A core element is the unique service user involvement programme, which has over 100 cancer patients and carers who sit on every board and are equal partners. “If you want to improve services you have to have people involved who have been through the system,” says Claire O’Rourke, associate director of GM Cancer.

The close knit clinically led team has delivered a number of innovative projects. One programme, CURE—a scheme to support patients in hospital to quit smoking—helped 900 patients to stop smoking in 2019. A revolutionary Prehab4Cancer service has also been launched helping prepare people effectively for their cancer treatment, with over 700 patients already accessing the service in the first eight months, well ahead of schedule and with excellent feedback to date.

Other projects making a difference include community based lung health checks, rapid diagnosis centres, accelerated diagnostic pathways, and a primary care programme to support quicker cancer referral processes.

Rapid diagnosis centre

After a Welsh delegation visited Denmark to learn from their success in improving cancer outcomes, it highlighted the need for an alternative to urgent cancer pathways for patients with non-specific cancer symptoms.

A rapid diagnosis centre opened in June 2017 at Neath and Port Talbot Hospital with funding from the Wales Cancer Network. “Fifty percent of patients don’t present with the traditional red flag cancer symptoms,” says Catherine Lloyd-Bennett, Macmillan cancer nurse specialist. “The centre was set up to try and address the unmet needs of patients with vague symptoms and the GP’s gut feeling of underlying cancer.”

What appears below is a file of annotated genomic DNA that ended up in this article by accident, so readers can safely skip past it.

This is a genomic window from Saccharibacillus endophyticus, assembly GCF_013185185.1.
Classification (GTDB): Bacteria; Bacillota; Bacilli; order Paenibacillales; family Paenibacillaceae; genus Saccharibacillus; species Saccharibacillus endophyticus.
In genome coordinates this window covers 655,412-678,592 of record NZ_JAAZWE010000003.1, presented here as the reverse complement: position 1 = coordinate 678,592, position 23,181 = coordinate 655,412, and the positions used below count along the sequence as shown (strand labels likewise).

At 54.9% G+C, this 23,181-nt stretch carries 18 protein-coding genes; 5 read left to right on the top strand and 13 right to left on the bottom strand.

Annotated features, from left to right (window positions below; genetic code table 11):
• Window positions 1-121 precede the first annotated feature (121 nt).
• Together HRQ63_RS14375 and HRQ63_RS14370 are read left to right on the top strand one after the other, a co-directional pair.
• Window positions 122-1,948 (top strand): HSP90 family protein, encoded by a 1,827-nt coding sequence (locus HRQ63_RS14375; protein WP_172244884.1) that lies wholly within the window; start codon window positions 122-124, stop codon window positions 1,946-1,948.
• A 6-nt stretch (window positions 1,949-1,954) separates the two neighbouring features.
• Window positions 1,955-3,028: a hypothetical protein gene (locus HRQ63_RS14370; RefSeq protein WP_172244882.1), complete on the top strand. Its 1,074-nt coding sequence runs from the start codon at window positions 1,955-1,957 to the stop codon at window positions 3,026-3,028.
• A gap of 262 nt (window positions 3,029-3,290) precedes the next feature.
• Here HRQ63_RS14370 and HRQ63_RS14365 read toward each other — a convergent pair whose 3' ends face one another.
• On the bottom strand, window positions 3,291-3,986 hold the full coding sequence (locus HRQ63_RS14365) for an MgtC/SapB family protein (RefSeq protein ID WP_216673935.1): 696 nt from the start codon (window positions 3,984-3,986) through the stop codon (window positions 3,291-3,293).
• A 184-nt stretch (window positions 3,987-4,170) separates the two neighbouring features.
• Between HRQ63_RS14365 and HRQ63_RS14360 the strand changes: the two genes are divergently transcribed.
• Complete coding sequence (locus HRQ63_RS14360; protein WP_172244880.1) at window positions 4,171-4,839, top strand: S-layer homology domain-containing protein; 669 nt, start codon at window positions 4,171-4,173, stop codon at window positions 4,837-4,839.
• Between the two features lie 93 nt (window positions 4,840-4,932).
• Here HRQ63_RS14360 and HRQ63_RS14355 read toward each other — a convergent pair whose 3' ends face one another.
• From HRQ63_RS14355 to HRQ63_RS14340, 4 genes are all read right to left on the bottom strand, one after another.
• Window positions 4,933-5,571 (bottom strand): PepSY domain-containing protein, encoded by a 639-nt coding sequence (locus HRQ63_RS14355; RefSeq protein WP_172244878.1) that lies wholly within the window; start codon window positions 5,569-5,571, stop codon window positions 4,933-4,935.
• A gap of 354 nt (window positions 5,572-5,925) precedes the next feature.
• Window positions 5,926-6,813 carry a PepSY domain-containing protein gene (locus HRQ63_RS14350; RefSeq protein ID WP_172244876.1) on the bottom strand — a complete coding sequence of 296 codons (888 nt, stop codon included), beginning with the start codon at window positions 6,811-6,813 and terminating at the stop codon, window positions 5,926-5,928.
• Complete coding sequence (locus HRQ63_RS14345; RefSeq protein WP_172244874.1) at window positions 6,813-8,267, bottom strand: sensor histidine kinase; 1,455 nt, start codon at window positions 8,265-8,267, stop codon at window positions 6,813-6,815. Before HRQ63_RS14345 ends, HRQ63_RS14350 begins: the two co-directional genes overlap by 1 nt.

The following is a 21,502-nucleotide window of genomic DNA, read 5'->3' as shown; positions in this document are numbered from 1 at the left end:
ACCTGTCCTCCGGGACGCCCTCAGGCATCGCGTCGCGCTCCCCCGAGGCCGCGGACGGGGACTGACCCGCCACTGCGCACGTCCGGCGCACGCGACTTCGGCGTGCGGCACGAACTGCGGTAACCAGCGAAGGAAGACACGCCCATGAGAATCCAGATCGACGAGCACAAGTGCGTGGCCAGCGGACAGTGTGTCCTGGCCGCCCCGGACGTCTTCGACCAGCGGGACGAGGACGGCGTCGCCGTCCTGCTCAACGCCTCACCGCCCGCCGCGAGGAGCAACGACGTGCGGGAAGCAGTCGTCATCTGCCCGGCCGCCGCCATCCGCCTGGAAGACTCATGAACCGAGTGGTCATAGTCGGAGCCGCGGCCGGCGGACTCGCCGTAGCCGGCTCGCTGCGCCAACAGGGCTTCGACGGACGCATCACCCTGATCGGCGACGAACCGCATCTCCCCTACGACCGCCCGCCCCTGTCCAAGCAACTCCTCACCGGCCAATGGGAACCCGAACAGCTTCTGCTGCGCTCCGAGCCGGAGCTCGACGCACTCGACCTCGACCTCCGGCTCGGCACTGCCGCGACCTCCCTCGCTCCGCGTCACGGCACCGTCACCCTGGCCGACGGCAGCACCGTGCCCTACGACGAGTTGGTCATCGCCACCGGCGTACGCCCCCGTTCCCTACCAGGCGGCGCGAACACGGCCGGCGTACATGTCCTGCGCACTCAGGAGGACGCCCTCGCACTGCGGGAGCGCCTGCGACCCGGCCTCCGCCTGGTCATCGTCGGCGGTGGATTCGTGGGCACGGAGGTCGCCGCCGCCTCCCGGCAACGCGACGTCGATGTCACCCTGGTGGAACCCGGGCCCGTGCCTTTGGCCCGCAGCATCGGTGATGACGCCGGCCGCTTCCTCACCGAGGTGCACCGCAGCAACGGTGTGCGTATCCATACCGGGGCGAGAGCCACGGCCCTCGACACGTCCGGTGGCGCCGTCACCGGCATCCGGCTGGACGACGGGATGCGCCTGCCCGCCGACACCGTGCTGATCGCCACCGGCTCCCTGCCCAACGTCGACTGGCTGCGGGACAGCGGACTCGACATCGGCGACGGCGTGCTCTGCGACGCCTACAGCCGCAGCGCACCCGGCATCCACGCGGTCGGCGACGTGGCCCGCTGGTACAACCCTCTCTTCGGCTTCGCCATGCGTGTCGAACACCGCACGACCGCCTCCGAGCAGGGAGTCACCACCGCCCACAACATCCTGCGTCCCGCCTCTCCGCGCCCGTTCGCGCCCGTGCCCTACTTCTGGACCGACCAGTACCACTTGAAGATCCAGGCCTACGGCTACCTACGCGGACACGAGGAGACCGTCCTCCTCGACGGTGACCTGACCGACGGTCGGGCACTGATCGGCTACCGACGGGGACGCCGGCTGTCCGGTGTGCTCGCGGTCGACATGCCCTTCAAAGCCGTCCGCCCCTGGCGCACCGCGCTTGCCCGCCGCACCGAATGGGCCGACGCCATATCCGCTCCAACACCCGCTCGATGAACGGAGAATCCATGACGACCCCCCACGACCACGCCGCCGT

Patients are booked in for a whole morning and have a nurse assessment, consultant review, and CT scan or ultrasound examination. Eighty five per cent of patients receive their results on the same day as the clinic. Data from the first two years of the pilot scheme show that the centre has a high cancer conversion rate of 11.3%. In addition, 35% of patients receive a non-cancer diagnosis such as HIV.

A cost effectiveness study showed that the centre reduces time to diagnosis in those patients with vague symptoms who are subsequently found to have cancer from 84.22 days in usual care to 5.90 days when the diagnosis is made at the clinic. It is also significantly cheaper, costing £646 (€741; $826) for a cancer diagnosis at the centre compared with £2400 with usual care.